Creating a Privacy Hedge: Part II
Picking, positioning, and purchasing native plants
Privacy-Seeking Newbie asked how to create a low-maintenance, deer-resistant hedge of native plants in the Hudson Valley (NY), from concept to planting. My last blog post fleshed out the parameters for this tapestry hedge using Doug Kent’s 10 attributes of a restorative landscape (read how here). Now, I’ll address the rest of their questions: which plants, how many, and where to purchase.
As promised, here’s how to create a privacy hedge that fits your parameters for less than $2,500 — far less and far more restorative than a cedar fence.
To start, let’s focus on what’s local and authentic to your area. Because what’s local and authentic feels right these days. A community under maples such as you have on your property would be a woodland. To find what grew under maples in your area before Europeans cleared the land, I searched for “Hudson Valley forest shrubs.” Google yielded this description from Rutherford Platt’s The Great American Forest on New York Woodlands:
A hallmark of modern [post-ice age] hardwood forests is an understory of flowering trees and shrubs, including sassafras, viburnum, amelanchier, magnolia, laurel. All these species were present here in the Late Cretaceous some 65 million years ago, as we know from fossils found in Cretaceous rocks on Long Island and in New Jersey. Hollies are the most ancient of our species, originating nearly 90 million years ago, disappearing at one point, then reappearing in our post-glacial era.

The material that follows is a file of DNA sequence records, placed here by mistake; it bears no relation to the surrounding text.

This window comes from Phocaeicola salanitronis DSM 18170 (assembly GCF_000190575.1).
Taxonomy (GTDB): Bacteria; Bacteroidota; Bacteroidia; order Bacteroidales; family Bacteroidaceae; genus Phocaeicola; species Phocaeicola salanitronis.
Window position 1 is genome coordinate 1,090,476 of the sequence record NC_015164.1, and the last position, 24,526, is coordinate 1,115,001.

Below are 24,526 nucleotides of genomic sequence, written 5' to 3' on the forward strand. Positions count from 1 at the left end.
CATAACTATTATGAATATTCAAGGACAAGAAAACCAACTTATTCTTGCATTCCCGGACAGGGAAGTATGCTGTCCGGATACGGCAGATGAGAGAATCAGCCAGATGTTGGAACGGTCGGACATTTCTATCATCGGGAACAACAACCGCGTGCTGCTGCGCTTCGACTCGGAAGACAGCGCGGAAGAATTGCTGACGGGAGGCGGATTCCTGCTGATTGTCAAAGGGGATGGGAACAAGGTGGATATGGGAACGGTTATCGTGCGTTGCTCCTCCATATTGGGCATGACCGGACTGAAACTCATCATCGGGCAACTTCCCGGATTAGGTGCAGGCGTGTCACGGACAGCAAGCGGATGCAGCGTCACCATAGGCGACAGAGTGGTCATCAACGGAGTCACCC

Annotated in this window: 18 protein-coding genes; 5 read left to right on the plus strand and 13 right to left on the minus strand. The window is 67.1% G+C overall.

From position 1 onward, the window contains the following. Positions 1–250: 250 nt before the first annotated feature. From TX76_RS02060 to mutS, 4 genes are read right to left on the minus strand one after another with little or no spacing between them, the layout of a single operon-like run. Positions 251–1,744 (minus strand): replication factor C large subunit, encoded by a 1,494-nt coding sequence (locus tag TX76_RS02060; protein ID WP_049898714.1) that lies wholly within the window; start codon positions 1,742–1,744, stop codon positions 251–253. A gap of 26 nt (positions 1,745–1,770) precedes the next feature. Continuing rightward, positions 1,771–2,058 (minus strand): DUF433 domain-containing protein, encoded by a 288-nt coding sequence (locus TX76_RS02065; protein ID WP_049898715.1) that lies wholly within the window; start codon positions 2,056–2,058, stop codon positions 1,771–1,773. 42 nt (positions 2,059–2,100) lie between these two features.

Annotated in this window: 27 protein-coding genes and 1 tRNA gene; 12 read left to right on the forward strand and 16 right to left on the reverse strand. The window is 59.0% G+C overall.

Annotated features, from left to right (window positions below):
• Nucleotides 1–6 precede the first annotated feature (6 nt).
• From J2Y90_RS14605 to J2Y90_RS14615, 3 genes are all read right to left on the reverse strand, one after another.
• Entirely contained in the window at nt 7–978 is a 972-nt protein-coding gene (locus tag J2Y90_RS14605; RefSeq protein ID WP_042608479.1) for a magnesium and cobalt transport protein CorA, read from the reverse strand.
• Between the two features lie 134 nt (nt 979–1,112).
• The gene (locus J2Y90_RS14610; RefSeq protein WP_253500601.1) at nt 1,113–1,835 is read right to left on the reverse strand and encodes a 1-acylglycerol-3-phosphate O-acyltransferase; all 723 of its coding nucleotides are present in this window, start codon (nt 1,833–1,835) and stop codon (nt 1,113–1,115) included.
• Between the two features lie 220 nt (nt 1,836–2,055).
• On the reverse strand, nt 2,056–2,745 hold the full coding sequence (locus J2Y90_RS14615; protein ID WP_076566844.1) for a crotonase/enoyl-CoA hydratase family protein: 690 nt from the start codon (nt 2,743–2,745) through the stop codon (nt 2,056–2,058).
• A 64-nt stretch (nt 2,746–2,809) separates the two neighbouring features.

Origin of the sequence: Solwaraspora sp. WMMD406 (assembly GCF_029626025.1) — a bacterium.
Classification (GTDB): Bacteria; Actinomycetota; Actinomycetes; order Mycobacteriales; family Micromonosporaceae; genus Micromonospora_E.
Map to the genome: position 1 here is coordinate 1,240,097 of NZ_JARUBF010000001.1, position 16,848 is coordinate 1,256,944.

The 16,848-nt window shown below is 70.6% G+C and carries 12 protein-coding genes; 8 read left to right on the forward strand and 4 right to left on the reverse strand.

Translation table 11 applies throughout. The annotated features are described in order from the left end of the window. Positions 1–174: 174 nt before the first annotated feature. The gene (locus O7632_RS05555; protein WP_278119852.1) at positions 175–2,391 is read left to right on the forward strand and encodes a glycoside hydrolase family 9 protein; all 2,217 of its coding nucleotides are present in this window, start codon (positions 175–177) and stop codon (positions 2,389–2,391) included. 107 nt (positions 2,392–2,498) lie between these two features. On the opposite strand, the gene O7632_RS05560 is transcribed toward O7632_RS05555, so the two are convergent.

Platt’s list of characteristic flowering understory shrubs suggests arrowwood viburnum (Viburnum dentatum), mountain laurel (Kalmia latifolia), and winterberry holly (Ilex verticillata). These are medium-sized shrubs, over six feet tall and wide. Together they meet many of your parameters–four-season visual interest, nurturing birds, attracting butterflies, and an evergreen (the laurel).
How many plants?
A 40 by 10 foot tapestry hedge with a four-foot path can’t fit too many six-foot-plus diameter plants. Planting in a zig-zag pattern fits more shrubs than a straight line. Zig-zag planting will look more natural, too. And closer planting along the horizontal axis will mean more privacy sooner — one of your goals, while limiting their mature sizes.
Look at the schema above to see how this might work. It shows half your hedge (18 by 10 feet) plus the path. Four shrubs of roughly six-foot spread at maturity fit into the space. A few smaller shrubs of about four-foot diameter (or large clumping perennials) fill out the desired area and add variety. Note how the smaller shrubs tuck between the larger ones to maximize coverage when viewed from your house.
For coherence and rhythm in the design, you’ll want to repeat plants. For example, you could plant four different larger species and two or three smaller species to the left of the path, then flip the pattern so it’s a mirror image on the right side. Longer term, repeat shrubs elsewhere on your property for continuity throughout — plus all the added beauty and wildlife value.
Fleshing out the plant palette